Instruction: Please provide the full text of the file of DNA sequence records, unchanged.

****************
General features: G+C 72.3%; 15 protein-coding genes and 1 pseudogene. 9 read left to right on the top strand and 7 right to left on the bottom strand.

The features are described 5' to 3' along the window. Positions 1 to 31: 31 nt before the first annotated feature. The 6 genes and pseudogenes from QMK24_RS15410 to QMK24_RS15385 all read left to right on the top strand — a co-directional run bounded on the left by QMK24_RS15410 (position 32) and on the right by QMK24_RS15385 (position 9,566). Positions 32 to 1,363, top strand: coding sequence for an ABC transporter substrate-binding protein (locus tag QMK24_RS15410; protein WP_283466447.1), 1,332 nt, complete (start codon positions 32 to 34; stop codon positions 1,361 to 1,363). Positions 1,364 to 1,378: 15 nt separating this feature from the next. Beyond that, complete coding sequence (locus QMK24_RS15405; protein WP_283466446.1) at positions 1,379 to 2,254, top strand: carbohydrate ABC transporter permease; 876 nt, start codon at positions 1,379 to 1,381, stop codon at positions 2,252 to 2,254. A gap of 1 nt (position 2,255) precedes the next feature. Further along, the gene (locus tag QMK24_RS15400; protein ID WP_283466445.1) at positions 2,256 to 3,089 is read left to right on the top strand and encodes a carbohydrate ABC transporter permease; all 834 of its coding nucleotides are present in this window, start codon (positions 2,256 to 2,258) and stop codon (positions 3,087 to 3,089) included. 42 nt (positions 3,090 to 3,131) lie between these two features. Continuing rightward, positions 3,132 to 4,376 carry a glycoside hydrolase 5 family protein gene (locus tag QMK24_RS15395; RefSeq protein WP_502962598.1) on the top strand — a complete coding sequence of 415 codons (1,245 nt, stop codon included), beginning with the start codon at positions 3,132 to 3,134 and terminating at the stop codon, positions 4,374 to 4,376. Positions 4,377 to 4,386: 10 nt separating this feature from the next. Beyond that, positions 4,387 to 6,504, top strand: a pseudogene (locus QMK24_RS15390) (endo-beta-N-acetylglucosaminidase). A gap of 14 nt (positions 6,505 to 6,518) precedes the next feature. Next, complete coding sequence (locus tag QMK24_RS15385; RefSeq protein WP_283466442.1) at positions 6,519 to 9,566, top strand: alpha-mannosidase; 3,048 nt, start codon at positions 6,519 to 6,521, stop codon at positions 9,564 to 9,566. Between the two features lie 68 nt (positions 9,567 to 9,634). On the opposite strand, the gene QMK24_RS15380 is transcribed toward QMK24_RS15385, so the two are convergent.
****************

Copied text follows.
General features: G+C 72.3%; 15 protein-coding genes and 1 pseudogene. 9 read left to right on the top strand and 7 right to left on the bottom strand.

The features are described 5' to 3' along the window. Positions 1 to 31: 31 nt before the first annotated feature. The 6 genes and pseudogenes from QMK24_RS15410 to QMK24_RS15385 all read left to right on the top strand — a co-directional run bounded on the left by QMK24_RS15410 (position 32) and on the right by QMK24_RS15385 (position 9,566). Positions 32 to 1,363, top strand: coding sequence for an ABC transporter substrate-binding protein (locus tag QMK24_RS15410; protein WP_283466447.1), 1,332 nt, complete (start codon positions 32 to 34; stop codon positions 1,361 to 1,363). Positions 1,364 to 1,378: 15 nt separating this feature from the next. Beyond that, complete coding sequence (locus QMK24_RS15405; protein WP_283466446.1) at positions 1,379 to 2,254, top strand: carbohydrate ABC transporter permease; 876 nt, start codon at positions 1,379 to 1,381, stop codon at positions 2,252 to 2,254. A gap of 1 nt (position 2,255) precedes the next feature. Further along, the gene (locus tag QMK24_RS15400; protein ID WP_283466445.1) at positions 2,256 to 3,089 is read left to right on the top strand and encodes a carbohydrate ABC transporter permease; all 834 of its coding nucleotides are present in this window, start codon (positions 2,256 to 2,258) and stop codon (positions 3,087 to 3,089) included. 42 nt (positions 3,090 to 3,131) lie between these two features. Continuing rightward, positions 3,132 to 4,376 carry a glycoside hydrolase 5 family protein gene (locus tag QMK24_RS15395; RefSeq protein WP_502962598.1) on the top strand — a complete coding sequence of 415 codons (1,245 nt, stop codon included), beginning with the start codon at positions 3,132 to 3,134 and terminating at the stop codon, positions 4,374 to 4,376. Positions 4,377 to 4,386: 10 nt separating this feature from the next. Beyond that, positions 4,387 to 6,504, top strand: a pseudogene (locus QMK24_RS15390) (endo-beta-N-acetylglucosaminidase). A gap of 14 nt (positions 6,505 to 6,518) precedes the next feature. Next, complete coding sequence (locus tag QMK24_RS15385; RefSeq protein WP_283466442.1) at positions 6,519 to 9,566, top strand: alpha-mannosidase; 3,048 nt, start codon at positions 6,519 to 6,521, stop codon at positions 9,564 to 9,566. Between the two features lie 68 nt (positions 9,567 to 9,634). On the opposite strand, the gene QMK24_RS15380 is transcribed toward QMK24_RS15385, so the two are convergent.